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Federico Fellini named his celebrity photographer character in La Dolce Vita after the buzzing sound of a mosquito. Paparazzo. Since then the name has become synonymous with breed of sleazy photographers out for a quick buck, collectively know as the paparazzi.

One of the greatest photographers of the 20th century knew that the public’s appetite for sensationalism was big business. Arthur Fellig, known to the world as Weegee, was a what we would now certainly call a paparazzo, though the term didn’t exist when he was working in the 30s and 40s. Weegee was no tabloid hack, he was a photojournalist before there was such a thing. Although he was self taught and used only the most basic camera equipment, he invented modern street photography — influencing artists like Gary Winograd and Diane Arbus. The nickname Weegee, which is a phonetic spelling of Ouiji, referred to his almost preternatural ability to be first to story. He even had a makeshift darkroom in his trunk so he could turn around the pictures by the morning deadline. He knew the public loved to see important people doing bad things.

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Weegee

“Names make news,” he says. “There’s a fight between a drunken couple … in Hell’s Kitchen, nobody cares … But if society has a fight in a Cadillac on Park Avenue and their names are in the Social Register, this makes news and the papers are interested in that.”

The paparazzi flourished in the decade after La Docle Vita but the next great period for the paparazzi wasn’t until the 1970s. Ron Galella is know as the godfather of the paparazzi, which might be a little tongue and cheek do to his often violent run-ins with Marlon Brando, prompting him to wear a football helmet when he was around the actor. Galella’s most well known feud was with Jackie O. He stalked her constantly, which led to a famous incident where Jackie instructed a secret service agent to smash his camera. He sued and she charged harassment and won a restraining order.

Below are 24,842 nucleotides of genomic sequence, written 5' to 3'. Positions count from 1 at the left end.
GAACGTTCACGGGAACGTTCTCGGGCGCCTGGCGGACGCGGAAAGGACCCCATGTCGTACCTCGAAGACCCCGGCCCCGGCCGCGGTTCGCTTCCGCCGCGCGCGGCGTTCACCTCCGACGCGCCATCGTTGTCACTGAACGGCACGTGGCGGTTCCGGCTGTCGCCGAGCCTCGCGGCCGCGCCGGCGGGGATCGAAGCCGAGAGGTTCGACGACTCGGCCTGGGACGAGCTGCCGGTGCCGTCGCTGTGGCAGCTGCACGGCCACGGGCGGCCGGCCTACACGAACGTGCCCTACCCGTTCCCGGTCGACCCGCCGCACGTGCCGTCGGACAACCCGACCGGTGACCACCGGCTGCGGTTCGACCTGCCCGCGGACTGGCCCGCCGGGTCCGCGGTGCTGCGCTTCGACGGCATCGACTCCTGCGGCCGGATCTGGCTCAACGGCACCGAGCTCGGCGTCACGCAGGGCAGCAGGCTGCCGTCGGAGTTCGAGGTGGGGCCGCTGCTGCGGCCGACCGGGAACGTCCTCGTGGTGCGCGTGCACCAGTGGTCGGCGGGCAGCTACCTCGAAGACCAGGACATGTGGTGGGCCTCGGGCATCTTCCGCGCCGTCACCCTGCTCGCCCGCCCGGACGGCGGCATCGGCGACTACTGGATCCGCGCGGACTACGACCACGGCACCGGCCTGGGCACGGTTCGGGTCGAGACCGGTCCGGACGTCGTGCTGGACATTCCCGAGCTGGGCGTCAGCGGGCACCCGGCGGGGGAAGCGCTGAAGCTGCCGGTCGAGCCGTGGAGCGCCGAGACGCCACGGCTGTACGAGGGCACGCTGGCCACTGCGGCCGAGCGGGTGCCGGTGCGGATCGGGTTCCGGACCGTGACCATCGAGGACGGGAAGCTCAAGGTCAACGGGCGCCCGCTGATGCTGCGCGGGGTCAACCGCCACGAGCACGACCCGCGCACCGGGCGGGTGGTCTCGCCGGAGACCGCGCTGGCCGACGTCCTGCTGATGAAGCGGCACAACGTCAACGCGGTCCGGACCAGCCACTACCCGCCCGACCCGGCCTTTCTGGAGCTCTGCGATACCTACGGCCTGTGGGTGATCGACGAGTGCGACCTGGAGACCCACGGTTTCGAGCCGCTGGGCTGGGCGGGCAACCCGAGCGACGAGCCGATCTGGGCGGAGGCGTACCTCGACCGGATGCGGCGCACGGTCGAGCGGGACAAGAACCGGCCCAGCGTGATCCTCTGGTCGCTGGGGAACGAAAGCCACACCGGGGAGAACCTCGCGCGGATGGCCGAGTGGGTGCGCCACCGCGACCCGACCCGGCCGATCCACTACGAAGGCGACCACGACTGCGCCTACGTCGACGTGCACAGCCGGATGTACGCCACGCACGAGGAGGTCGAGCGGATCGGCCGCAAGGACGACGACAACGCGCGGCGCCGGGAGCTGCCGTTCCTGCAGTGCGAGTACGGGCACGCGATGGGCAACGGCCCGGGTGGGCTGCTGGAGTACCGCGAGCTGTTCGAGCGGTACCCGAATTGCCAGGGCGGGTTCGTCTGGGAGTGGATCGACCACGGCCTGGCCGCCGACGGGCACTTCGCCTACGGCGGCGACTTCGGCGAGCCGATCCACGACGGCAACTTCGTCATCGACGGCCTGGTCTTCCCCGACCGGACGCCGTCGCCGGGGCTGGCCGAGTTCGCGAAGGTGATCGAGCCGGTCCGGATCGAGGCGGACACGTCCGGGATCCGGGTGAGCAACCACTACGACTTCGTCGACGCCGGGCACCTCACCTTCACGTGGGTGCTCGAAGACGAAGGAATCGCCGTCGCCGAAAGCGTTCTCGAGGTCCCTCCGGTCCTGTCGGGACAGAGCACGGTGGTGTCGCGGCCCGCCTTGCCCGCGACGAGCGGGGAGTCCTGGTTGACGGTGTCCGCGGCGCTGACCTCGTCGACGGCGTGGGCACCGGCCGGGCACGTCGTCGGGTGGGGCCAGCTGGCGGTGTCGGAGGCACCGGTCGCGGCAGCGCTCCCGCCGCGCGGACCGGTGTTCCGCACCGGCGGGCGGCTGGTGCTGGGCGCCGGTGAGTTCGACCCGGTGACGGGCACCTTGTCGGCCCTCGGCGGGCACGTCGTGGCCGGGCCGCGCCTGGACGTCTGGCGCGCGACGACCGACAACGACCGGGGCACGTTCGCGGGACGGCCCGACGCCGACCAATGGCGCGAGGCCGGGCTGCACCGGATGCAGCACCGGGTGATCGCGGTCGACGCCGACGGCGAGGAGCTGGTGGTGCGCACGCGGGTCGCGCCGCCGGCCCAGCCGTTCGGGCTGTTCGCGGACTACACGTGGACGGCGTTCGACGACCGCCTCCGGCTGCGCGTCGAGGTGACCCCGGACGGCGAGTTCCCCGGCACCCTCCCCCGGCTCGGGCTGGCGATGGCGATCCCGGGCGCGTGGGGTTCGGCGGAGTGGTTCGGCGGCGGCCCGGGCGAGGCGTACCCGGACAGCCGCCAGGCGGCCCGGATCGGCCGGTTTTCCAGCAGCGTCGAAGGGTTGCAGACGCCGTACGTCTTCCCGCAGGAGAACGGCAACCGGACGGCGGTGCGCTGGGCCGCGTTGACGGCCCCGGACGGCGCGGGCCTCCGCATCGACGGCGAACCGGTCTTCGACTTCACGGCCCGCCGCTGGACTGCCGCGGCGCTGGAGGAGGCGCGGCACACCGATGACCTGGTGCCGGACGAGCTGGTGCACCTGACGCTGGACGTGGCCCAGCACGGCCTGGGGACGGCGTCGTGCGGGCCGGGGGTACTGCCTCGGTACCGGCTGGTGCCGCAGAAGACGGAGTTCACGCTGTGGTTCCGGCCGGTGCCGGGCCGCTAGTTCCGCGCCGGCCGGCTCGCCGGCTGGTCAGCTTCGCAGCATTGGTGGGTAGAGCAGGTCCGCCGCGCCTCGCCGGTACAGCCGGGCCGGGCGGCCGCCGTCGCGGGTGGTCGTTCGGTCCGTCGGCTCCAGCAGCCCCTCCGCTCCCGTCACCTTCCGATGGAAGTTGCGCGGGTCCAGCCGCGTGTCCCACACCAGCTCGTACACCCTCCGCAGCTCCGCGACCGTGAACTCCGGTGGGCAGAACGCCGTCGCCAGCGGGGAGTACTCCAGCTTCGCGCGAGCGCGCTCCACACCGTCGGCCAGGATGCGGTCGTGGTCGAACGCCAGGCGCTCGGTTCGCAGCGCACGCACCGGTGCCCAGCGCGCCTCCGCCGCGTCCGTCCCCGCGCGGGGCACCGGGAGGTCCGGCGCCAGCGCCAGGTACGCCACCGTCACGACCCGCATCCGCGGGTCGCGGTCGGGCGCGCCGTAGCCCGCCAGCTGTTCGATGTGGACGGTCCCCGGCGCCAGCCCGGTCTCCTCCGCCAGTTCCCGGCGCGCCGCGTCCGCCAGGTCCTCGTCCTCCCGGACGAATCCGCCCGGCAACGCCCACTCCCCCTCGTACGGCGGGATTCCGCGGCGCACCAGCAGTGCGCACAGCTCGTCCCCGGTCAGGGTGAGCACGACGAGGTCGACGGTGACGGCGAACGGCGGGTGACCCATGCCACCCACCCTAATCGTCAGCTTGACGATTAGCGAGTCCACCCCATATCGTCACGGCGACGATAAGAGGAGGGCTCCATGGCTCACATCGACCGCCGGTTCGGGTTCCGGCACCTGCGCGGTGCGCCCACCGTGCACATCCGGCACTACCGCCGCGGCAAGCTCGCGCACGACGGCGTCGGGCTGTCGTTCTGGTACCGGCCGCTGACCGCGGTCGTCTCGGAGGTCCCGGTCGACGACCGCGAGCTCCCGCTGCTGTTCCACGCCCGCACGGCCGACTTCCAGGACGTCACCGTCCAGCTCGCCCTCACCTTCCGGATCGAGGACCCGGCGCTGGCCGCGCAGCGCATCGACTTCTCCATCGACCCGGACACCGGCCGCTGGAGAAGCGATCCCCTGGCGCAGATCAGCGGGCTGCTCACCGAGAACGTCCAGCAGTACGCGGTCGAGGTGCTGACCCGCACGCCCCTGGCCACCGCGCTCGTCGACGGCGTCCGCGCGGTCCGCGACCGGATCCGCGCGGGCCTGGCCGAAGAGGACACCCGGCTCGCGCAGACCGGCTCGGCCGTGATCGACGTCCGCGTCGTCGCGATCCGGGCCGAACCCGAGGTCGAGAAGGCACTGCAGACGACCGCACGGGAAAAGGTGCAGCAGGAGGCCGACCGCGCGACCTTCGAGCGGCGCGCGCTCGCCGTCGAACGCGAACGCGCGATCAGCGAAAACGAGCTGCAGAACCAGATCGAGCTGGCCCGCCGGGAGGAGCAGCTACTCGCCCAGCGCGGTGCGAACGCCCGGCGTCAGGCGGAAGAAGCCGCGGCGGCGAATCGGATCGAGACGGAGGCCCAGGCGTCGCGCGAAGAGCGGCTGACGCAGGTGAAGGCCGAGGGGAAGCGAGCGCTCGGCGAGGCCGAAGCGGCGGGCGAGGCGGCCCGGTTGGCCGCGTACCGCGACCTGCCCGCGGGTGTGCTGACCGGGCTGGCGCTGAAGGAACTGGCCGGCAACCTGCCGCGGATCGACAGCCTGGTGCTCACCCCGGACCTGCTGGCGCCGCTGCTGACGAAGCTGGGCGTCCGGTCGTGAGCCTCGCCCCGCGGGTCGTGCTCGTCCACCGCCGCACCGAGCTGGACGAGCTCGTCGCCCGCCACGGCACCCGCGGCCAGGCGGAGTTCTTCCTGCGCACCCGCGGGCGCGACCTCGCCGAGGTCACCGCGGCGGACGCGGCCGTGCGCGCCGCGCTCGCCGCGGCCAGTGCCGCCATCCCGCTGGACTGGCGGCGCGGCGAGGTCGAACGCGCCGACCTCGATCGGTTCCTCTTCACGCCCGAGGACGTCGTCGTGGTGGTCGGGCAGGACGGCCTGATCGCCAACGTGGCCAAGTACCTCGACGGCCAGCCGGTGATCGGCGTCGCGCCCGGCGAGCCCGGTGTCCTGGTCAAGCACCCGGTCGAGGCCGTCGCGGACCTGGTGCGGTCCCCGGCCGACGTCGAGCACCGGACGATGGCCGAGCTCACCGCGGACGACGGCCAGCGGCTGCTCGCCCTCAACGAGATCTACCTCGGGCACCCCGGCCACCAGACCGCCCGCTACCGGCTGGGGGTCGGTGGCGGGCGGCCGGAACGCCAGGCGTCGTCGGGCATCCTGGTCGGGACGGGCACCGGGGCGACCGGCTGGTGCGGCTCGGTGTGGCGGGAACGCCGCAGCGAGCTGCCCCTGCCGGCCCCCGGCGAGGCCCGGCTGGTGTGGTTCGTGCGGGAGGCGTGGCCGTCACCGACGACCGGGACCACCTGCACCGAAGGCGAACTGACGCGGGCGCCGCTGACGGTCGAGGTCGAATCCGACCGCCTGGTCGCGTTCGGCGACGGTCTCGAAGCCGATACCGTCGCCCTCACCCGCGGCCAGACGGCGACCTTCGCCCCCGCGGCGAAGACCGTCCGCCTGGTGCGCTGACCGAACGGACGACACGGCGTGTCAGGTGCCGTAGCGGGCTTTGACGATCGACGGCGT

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Ron Galella stalks Jackie O

The 90s saw the death of Princess Diana, which was so alarming that there were calls for legislation. The paparazzi began to be seen as part of the problem. But as the tabloid game moved to the internet, the hunger for celebrities being bad only grew.

These days anyone with an iPhone can snap a few shots of Jennifer Aniston eating awkwardly and sell it to the highest bidder. And TMZ is the biggest game in town. Born from scoops such as Mel Gibson’s racist tirade, the Rihanna/Chris Brown domestic violence photos and the infamous Ray Rice elevator video, TMZ is read by 10’s of millions. There is of course an unspoken bond between celebrity and paparazzi — a mutually beneficial relationship between hype and money. TMZ is so huge it has it both ways. Hilton hotels advertises with them, but crotch shots of Paris Hilton are their bread and butter.

These days it seems to be 24-hour Kardashians. The family created by and for the paparazzi. The Kardashian are sharks and the paparazzos their pilot fish.

But any good paparazzo knows that if you really want a good picture you have to make one yourself. Celebrities assaulting aggressive photographers is nothing new but when Young Hollywood is drunk and publicly melting down, the results are spectacular and sad.

That brings us to perhaps the important moment in celebrity paparazzi history. No, not the Kanye fights or that time Bjork went nuts — the greatest episode happened when the lines blurred between paparazzi and celebrity.

In 2007, Britney Spears was at the height of her fame but perhaps her lowest point personally. She was locked in a custody battle with her husband and in and out of rehab. She’d already shaved her head and attacked a photographer with an umbrella earlier that year. But the most interesting paparazzi video ever is simply titled, “Britney Spears’ crazy night with the paparazzi.”

It serves as beautiful meta-portrait of a tabloid world come to life and imploding in upon itself. The video opens with Britney in the middle of the street looking for her camera’s memory card for some reason. In a strange twist she tells the photographers, “I just don’t like it when you get in the way of my pictures.” They apologize and in a daze, perhaps on drugs, she says, “I’m a person just like you.”

Then a smashcut to Britney in a car with one of the paparazzi that had just been filming her. The photog is Adnan Ghalib, a British-born paparazzo. It’s unclear if Britney knew him before the video but there they are, suddenly. The next scene they’re in a drugstore and Britney is trying to find a bathroom. When Adnan goes to film her, she takes his camera. She’s telling him he isn’t on their team anymore. The bathroom is locked and the photographers are flocking around Britney and Adnan tries to keep them at bay. A manager finally unlocks the door and Britney disappears inside. Adnan is left to the answer to the paparazzi who were only moments before (in terms of the video anyway) his colleagues.

The look on his face. He’s stunned. The predator had become the prey. The line between celebrity and paparazzi disappears. We see in one second the birth of a new, self consuming breed: The paparazzi-celebrity. The two dated for a few months and broke up.